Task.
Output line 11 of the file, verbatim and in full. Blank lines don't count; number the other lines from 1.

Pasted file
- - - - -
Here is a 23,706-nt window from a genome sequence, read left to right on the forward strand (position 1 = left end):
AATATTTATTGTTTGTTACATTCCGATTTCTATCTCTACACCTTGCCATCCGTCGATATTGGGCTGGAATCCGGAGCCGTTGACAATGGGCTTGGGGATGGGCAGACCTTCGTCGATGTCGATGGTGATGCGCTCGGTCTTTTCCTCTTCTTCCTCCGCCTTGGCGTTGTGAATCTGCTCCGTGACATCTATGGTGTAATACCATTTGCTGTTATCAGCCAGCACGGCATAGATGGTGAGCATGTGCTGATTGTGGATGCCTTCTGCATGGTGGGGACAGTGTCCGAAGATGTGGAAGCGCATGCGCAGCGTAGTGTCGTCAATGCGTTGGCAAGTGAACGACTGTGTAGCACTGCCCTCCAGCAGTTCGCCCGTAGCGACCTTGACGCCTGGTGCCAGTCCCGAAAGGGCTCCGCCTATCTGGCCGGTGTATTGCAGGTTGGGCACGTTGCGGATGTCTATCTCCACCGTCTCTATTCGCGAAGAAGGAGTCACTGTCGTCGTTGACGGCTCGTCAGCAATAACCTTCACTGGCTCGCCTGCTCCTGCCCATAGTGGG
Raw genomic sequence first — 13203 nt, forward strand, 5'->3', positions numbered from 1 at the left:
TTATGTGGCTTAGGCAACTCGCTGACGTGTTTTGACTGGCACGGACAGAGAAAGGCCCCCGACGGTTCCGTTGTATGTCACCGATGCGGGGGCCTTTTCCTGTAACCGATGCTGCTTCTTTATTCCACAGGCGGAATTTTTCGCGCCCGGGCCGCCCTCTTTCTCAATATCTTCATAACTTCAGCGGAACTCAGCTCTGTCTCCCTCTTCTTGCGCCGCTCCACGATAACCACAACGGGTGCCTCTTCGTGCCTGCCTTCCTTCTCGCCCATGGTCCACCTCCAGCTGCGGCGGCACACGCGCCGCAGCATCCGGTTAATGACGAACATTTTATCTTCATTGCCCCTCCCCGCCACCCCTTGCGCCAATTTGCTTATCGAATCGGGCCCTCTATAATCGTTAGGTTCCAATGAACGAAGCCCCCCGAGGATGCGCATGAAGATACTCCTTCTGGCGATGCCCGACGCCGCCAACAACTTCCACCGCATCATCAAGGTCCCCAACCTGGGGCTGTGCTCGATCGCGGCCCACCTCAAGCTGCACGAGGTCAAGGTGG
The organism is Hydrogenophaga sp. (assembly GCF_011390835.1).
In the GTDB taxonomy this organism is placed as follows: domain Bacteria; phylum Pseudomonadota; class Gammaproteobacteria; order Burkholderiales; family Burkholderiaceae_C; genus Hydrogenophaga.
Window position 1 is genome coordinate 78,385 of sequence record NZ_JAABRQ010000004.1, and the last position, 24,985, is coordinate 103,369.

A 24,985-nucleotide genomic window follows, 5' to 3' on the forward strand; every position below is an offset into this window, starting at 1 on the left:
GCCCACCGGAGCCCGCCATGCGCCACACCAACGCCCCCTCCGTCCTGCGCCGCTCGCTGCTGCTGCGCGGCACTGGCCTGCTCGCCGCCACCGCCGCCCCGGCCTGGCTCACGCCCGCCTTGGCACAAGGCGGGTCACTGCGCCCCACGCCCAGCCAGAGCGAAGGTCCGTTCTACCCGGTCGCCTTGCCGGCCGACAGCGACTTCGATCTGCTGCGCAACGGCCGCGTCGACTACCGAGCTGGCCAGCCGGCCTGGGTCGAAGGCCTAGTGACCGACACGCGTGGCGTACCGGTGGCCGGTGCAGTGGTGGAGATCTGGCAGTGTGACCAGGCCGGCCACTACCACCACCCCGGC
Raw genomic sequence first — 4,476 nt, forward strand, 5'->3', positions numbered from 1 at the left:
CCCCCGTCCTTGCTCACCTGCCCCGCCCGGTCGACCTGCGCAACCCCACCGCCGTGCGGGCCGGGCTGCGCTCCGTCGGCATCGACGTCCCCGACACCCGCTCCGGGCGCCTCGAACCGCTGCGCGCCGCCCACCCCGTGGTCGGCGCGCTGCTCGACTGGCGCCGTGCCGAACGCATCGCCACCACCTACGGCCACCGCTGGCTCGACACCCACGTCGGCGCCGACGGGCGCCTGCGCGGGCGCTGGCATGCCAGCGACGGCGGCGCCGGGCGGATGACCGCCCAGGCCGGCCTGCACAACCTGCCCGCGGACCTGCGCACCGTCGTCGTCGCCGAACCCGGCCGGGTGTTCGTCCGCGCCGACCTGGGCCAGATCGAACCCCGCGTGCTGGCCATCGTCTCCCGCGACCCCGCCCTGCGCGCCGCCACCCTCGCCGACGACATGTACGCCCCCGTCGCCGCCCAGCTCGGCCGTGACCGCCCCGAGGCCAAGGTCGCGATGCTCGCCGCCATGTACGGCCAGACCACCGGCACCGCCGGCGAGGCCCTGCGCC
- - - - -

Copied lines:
CCCCCGTCCTTGCTCACCTGCCCCGCCCGGTCGACCTGCGCAACCCCACCGCCGTGCGGGCCGGGCTGCGCTCCGTCGGCATCGACGTCCCCGACACCCGCTCCGGGCGCCTCGAACCGCTGCGCGCCGCCCACCCCGTGGTCGGCGCGCTGCTCGACTGGCGCCGTGCCGAACGCATCGCCACCACCTACGGCCACCGCTGGCTCGACACCCACGTCGGCGCCGACGGGCGCCTGCGCGGGCGCTGGCATGCCAGCGACGGCGGCGCCGGGCGGATGACCGCCCAGGCCGGCCTGCACAACCTGCCCGCGGACCTGCGCACCGTCGTCGTCGCCGAACCCGGCCGGGTGTTCGTCCGCGCCGACCTGGGCCAGATCGAACCCCGCGTGCTGGCCATCGTCTCCCGCGACCCCGCCCTGCGCGCCGCCACCCTCGCCGACGACATGTACGCCCCCGTCGCCGCCCAGCTCGGCCGTGACCGCCCCGAGGCCAAGGTCGCGATGCTCGCCGCCATGTACGGCCAGACCACCGGCACCGCCGGCGAGGCCCTGCGCC